Frederick Soddy attended the Lindau Nobel Laureate Meetings every year, beginning from the 2nd Lindau Meeting in 1952, to his last meeting in 1956. Soddy had received the Nobel Prize in Chemistry in 1921, “for his contributions to our knowledge of the chemistry of radioactive substances , and his investigations into the origin and nature of isotopes”. He was the oldest of the thirteen Nobel Laureates present at this Meeting, and as can be heard from the lecture, Soddy had witnessed the beginnings of a remarkable scientific field – radiochemistry. Indeed, he was one of the great pioneers of the field, widening the scope of Henri Becquerel’s and Pierre and Marie Curie’s discovery of radioactivity and the first radioactive elements by adding a new chapter to the story of radioactivity – the spontaneous transmutation of the elements, better known today as radioactive decay. By 1913, Soddy had established the fact that the new series of radioactive elements were in a sense variations of one element; bearing the same chemical properties but with different atomic weights. Soddy named them isotopes. Thus, elements were found not to be homogeneous, which added another layer to the quest for the structure and nature of the atom. Soddy himself realised that the chemistry he was taught underwent a drastic change, which was “bordering on the bizarre and fanciful”, upsetting the laws of the conservation of energy. As Soddy explained, “it has taken half a century for the clouds to clear away and the picture to become clear”, but modern science had nevertheless reached a level that was inconceivable to most, leaping from the analysis of “ordinary common elements”, as Soddy called them, to the “world within the world” of mesons and neutrinos. One can sense from the lecture that Soddy is mildly scornful of the labyrinth science had become, amalgamating chemistry with physics and mathematics, yet over half a century has passed since this lecture, and the borders between chemistry, physics, mathematics and also medicine have become even more difficult to define.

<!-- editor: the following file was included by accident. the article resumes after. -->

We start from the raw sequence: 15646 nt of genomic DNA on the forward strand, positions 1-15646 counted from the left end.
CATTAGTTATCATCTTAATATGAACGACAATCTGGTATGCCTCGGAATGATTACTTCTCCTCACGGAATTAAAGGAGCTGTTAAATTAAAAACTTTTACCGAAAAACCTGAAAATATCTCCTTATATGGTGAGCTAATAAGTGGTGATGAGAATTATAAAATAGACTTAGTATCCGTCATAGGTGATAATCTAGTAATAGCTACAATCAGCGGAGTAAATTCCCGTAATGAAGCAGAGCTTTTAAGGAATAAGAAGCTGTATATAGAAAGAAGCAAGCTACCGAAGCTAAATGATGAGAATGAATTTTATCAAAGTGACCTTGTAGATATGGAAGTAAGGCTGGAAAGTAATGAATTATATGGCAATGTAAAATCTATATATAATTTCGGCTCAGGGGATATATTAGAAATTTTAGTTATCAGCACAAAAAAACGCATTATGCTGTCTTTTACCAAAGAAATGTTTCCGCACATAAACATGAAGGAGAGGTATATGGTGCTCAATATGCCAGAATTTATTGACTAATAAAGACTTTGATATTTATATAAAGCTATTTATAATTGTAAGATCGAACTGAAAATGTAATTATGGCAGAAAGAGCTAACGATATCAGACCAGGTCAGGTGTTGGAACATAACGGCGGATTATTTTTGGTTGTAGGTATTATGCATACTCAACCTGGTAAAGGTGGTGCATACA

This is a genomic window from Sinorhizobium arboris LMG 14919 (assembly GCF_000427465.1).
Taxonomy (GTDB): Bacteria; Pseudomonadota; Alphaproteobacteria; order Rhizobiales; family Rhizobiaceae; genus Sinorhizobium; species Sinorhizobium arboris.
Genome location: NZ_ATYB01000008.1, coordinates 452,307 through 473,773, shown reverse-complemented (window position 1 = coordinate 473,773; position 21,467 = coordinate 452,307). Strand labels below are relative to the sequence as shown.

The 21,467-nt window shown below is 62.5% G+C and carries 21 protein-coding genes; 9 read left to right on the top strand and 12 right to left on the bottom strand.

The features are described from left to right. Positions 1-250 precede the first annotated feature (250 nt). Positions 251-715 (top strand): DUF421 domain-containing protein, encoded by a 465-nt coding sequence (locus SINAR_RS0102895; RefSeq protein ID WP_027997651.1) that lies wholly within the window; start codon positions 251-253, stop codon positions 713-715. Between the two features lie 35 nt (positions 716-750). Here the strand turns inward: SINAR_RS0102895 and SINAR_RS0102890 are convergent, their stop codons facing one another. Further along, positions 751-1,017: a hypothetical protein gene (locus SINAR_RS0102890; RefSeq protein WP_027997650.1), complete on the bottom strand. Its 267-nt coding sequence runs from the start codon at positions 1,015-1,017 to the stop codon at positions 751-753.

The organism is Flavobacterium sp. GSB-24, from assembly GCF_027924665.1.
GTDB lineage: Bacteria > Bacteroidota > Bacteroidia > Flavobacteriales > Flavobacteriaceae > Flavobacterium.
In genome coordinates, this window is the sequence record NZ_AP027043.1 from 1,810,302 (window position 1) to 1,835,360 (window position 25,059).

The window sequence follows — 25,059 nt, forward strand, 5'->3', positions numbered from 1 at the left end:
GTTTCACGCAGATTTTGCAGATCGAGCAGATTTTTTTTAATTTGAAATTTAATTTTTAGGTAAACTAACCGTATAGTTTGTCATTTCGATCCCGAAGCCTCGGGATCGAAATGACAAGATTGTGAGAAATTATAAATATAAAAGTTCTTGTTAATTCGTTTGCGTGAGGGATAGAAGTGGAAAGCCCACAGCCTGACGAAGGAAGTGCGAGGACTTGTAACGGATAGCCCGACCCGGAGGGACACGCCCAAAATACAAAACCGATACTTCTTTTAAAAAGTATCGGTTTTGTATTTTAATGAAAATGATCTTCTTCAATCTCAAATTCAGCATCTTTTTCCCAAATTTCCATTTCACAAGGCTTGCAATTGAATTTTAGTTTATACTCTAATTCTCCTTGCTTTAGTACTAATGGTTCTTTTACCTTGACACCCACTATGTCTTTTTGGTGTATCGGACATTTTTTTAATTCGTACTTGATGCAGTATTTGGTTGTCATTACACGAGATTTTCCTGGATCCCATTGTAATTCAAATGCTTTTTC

By Hanna Kurlanda-Witek